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Hunger Increases - Neoliberal Globalization Fails

"The number of starving has increased 18 million since the middle of the nineties.. Instead of overhasty market opening, high interest policy and a Christmas policy for multinational corporations, promoting local development with interest-free credits and investments..are necessary"
Hunger Increases in the World - Neoliberal Globalization Fails

The World Bank, the IMF and the WTO Oppose the World Food Organization
Joint Declaration of Attac Austria and Attac Germany

By Attac Austria

[This article is translated from the German on the World Wide Web,  http://www.attac.de/aktuell/neues_ausgabe.php?print=yes&id=144/]

Vienna - In its new report on world food security, the World Food organization presented alarming data. Since the middle of the nineties, hunger has risen worldwide although the number of starving has clearly declined in China. Altogether the number of hungry persons has increased by 18 million since the middle of the nineties after falling around 37 million in the first half of the nineties.

"That is the most impressive and most painful evidence that neoliberal globalization has failed", as Karin Kublbock from Attac Austria commented on the million-fold human disaster. The policies of the World Bank, the Monetary Fund and the market-opening fundamentalism of the WTO give priority to the interests of multinational corporations and financial creditors, not the poor and starving,: Kublbock said.

All the measures to combat hunger proposed by the World Food organization oppose the goals of the "unholy triad", the World Bank, the IMF and the WTO, according to the opinion of Attac. 1. Increasing the soil productivity in poor rural regions presupposes effective land reforms, interest-free credits and free education for small farmers while neoliberal institutions are focused on corporate profit. 2. Nothing endangers the protection of natural resources more than the development credits of the World Bank and the trade liberalization of the WTO. 3. The WTO stands in the way of expanding and strengthening the infrastructure of countries because the WTO wants to leave the basic infrastructure to multinational corporations that are only interested in the industrial belt. 4. Access to food for the poorest is thwarted by free trade in agriculture - where the best soil is converted to export - and by cancellation of food subsidies - a specialty of the IMF.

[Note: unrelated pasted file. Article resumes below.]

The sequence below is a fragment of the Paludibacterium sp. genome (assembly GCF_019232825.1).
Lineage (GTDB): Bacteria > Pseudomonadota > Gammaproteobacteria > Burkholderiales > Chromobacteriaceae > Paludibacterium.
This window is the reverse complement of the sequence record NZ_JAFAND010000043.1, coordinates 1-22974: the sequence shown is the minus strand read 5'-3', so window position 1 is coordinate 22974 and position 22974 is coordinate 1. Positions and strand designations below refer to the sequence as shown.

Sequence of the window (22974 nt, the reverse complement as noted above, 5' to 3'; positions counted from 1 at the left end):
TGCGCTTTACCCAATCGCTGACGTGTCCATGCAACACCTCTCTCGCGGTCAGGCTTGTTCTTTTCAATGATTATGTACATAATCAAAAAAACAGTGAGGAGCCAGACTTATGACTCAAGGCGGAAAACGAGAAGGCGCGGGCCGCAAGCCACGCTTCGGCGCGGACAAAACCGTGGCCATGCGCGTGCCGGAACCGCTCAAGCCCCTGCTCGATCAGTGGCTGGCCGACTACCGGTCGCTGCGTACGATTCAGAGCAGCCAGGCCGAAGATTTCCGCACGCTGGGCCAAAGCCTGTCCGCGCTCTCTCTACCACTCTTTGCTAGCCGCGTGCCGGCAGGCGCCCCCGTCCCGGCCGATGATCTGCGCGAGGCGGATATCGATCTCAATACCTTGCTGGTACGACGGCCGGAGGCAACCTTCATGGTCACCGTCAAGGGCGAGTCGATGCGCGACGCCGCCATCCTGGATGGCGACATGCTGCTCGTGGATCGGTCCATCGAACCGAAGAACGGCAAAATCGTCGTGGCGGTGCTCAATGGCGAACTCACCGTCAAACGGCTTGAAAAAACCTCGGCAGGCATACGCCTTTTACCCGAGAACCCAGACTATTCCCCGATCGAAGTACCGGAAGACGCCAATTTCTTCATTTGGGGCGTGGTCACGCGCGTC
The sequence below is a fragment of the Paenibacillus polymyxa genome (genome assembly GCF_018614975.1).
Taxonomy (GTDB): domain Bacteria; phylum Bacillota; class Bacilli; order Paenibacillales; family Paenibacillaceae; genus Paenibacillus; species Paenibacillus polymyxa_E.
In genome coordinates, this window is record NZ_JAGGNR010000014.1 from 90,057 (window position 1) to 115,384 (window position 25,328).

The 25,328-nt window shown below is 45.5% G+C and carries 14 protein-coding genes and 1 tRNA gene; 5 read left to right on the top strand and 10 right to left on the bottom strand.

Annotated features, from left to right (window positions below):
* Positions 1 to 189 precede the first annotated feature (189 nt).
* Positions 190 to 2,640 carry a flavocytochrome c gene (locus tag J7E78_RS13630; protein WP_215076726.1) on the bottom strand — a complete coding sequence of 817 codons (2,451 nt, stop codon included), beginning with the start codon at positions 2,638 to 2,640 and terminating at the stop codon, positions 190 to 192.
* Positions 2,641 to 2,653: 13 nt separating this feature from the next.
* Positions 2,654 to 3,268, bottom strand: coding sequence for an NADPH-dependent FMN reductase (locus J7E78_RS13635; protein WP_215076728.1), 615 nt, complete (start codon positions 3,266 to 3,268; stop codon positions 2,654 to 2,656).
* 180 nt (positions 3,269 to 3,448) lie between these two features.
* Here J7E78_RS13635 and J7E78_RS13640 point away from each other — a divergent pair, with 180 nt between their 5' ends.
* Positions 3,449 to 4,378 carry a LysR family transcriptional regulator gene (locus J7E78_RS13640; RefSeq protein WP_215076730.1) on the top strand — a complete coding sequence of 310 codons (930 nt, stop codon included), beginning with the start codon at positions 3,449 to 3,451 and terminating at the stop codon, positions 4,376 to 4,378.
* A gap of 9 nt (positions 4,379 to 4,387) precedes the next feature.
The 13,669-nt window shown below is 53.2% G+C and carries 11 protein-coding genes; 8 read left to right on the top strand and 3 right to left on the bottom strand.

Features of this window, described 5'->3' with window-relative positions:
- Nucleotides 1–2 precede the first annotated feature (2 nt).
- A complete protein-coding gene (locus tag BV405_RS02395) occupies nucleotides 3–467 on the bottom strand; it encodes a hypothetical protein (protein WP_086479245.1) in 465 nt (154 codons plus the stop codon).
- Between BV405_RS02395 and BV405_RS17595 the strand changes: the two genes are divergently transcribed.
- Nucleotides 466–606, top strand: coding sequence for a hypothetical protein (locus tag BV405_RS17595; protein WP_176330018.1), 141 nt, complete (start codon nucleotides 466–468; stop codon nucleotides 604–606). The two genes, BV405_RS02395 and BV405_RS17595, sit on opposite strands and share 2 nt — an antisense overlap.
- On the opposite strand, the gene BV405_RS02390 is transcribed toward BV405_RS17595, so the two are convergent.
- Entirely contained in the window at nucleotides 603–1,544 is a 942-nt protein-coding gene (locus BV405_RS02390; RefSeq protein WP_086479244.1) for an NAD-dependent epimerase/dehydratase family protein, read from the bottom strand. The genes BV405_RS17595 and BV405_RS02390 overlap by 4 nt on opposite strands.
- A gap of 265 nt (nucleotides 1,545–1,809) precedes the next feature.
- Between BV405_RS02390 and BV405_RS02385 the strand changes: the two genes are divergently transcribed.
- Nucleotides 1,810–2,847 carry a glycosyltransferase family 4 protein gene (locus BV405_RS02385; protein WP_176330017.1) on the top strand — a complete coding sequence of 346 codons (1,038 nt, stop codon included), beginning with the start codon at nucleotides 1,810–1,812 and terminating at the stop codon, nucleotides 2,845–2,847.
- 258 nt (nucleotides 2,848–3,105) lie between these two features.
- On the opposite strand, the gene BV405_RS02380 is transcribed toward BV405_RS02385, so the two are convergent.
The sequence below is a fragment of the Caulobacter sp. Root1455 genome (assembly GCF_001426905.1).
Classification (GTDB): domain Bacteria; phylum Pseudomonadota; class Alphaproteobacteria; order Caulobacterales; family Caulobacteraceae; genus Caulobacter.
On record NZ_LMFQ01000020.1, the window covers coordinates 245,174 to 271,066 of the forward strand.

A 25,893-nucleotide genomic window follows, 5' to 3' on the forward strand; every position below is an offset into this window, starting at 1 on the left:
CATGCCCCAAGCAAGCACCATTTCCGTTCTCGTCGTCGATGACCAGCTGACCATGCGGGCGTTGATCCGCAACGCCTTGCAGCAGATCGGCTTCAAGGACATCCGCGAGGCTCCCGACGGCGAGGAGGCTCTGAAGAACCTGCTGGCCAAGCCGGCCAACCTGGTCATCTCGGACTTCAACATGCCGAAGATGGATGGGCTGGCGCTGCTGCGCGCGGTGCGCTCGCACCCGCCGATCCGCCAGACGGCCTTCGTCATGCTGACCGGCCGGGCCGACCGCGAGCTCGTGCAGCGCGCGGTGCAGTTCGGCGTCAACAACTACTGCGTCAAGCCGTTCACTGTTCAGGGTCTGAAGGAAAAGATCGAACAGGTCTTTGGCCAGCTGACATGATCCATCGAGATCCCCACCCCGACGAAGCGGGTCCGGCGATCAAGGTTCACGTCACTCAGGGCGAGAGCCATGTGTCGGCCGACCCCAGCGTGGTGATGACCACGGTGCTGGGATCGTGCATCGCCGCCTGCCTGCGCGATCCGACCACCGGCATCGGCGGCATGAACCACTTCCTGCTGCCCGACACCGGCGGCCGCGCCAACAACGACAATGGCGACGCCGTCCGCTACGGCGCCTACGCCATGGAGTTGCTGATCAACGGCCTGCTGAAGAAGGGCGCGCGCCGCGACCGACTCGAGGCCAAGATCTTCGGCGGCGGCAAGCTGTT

"The increasing hunger numbers are a clear danger signal and a call for an urgent change of course in globalization", Kublbock insists. Instead of overhasty market-opening, high interest policy and a Christmas policy for multinational corporations, promoting local development with interest-free credits and investments in free health care, greater subsidies through the Tobin tax, debt remission for the poorest and fair trade are necessary, instead of free trade, Kublbock concluded.

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